A good question! Simon Kuper and Stefan Szymanski suggest not. Their argument, summarised by Tim Harford, runs more or less like this:
- England do about as well as you’d expect, given their size, economic power, proximity to football’s “core” in Western Europe, and footballing history. That is, you’d expect them to usually make the last 16, sometimes make the last 8, occasionally make the last 4 and make the final very rarely. And they do.
- Managers don’t make much difference to a team’s expected performance. Not even Fabio Capello.
- There is no correlation between the qualifying performance (which in this particular campaign was outstanding) and the performance at the championship itself (which… well, the less said the better).
I have no quibble with that final point. The other two seem debatable, perhaps even rather problematic.
Sure, managers at club level have, in general, a limited impact. Or, to put it another way, money counts for more than any managerial brilliance. Kuper & Szymanski estimate that managers are responsible for something like 7% of the difference in results. Broadly speaking, this is reasonable even if it downplays how vital 7% may be when it comes to reasonably evenly matched and plutocratic clubs.
On the international level, however, managers clearly make more of a difference and not just because they can't buy new players. Culture, intelligence, temperament, organisation, motivation: all these things matter. Scotland are, alas and unfairly, no great shakes but we're not quite the disorganised rabble we were when Berti Vogts was in charge. Elsewhere, look at the job Otto Rehhagel has done with Greece or Guus Hiddinck or Bora Milutinovic (damn you Costa Rica!) with so many sides. Here too, admittedly, one may suggest that the poorer the players the more important the manager.
But that doesn't quite explain the England problem. And this first point—that England do about as well as should be expected—is, I think, flimsy.
Even allowing for the fact that England didn't compete in the first three World Cups, a return of two semi-final appearances since 1950 is poor and shabby stuff indeed. Only Spain, among those we think of as major powers, has a worse record. Put another way, England have only once reached the last four outside England. That's pathetic.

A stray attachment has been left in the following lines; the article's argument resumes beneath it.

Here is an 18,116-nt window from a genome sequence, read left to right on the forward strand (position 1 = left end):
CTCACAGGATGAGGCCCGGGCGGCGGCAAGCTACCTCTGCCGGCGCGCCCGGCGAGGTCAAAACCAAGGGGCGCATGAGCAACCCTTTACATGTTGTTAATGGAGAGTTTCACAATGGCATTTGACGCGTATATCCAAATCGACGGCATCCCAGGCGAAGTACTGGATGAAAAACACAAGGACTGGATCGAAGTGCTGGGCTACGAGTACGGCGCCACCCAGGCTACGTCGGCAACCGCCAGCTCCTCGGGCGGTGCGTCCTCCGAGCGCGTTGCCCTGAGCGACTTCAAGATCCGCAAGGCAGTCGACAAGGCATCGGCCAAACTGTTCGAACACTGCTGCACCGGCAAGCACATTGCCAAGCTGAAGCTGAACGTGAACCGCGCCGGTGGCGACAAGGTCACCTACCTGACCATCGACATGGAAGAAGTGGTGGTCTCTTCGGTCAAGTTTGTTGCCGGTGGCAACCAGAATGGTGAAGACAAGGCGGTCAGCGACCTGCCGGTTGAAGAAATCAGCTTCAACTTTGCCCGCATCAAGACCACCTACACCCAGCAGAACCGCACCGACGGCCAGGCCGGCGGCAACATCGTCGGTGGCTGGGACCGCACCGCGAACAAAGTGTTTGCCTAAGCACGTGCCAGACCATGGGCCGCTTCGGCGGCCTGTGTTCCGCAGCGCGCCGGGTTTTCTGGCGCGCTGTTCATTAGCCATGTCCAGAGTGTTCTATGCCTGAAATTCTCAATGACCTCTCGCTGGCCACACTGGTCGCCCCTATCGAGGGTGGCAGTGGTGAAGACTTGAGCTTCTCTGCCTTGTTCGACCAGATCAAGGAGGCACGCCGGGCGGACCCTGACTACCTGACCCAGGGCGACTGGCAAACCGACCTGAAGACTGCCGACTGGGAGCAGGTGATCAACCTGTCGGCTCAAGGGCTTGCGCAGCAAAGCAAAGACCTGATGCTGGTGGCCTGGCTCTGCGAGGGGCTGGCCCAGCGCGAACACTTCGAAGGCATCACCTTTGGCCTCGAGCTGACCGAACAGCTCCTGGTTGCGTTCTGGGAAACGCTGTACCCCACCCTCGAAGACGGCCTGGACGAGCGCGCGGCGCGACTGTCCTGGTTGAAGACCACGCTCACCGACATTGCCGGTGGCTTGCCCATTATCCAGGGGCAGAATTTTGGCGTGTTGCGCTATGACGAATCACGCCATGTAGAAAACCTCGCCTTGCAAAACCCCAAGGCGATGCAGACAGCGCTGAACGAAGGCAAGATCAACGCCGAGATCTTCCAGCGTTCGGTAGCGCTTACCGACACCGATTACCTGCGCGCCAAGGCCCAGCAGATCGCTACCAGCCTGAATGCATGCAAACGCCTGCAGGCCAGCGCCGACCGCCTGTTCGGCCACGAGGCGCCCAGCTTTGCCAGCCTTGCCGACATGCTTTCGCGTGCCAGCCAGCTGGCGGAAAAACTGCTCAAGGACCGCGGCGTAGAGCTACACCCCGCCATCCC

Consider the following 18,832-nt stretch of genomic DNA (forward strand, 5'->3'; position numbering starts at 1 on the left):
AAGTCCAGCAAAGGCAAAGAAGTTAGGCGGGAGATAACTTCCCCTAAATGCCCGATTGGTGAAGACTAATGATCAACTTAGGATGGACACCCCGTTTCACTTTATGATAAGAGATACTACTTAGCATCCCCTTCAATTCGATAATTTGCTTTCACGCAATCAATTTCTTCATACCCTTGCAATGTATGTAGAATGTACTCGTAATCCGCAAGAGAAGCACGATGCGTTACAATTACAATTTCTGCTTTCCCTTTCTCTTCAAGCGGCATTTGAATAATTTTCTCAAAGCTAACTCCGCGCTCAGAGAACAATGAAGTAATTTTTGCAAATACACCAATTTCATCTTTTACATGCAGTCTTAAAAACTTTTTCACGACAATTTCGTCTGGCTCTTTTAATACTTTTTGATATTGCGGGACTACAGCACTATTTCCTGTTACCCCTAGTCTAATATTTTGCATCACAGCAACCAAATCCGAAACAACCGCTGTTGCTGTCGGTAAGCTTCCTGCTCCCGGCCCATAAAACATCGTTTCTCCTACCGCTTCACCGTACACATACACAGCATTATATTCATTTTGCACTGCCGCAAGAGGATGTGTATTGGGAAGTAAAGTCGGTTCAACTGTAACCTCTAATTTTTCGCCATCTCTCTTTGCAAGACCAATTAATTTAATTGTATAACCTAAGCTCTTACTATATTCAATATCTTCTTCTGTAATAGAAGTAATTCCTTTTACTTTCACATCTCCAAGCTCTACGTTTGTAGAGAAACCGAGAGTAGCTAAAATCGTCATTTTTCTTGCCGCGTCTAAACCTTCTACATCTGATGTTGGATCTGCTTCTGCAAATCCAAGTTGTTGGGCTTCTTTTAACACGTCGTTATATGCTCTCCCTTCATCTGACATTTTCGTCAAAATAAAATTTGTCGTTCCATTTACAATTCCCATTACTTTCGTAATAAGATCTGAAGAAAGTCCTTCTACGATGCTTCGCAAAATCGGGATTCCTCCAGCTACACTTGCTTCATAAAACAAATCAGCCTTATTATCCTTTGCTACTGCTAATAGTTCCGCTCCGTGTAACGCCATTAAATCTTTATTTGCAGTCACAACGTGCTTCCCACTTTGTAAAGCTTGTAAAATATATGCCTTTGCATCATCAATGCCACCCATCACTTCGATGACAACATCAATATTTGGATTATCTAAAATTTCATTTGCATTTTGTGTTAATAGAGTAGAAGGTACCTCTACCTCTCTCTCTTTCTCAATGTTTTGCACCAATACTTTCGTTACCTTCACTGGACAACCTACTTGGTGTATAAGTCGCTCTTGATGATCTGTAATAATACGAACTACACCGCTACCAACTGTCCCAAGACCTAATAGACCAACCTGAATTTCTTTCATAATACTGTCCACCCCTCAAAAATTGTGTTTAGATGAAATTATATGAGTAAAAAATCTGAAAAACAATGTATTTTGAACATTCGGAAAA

These countries have reached the semi-finals more often than England: Germany (11), Brazil (10), Italy (8), France (5), Sweden (4), Uruguay (4), Argentina (4), Holland (3). And this is the list of countries who've got to the last four as often as England: Poland, Yugoslavia, Austria, Portugal, Czechoslovakia and Hungary.
So, given England's population, "economic power" and "proximity to football's 'core' in Western Europe" I think we can agree that this is a miserable return and that thinking that England "do about as well as you'd expect" is, I'm afraid, a nonsense even if you agree that these are the most useful or obvious criteria upon which to base your expectations.
Now you might say that England were a little unfortunate in that the period when English clubs dominated European football (1978-1985) coincided with good times for other countries and that, anyway, those clubs relied heavily upon Scottish (and Irish and occasionally Welsh) talent or that the English style didn't translate to the international arena or you could say that England were ill-managed in that period (contradicting S&K then!) or you could find any number of other reasons to explain English under-performance. What you might struggle to do, I think, is deny the existence of that under-performance.
Should England expect better? Yes. Might that expectation make better harder to achieve? Perhaps. That's a different matter. Nevertheless it seems odd to ditch delusions of grandeur and replace them with ho-hummery and the notion that England can't really legitimately expect to produce better footballers than it seems to.
PS: For what it's worth, I have no idea why Frank Lampard was playing and Joe Cole wasn't. Not that Joe Cole is a super-magic player but Lampard is, well, Lampard.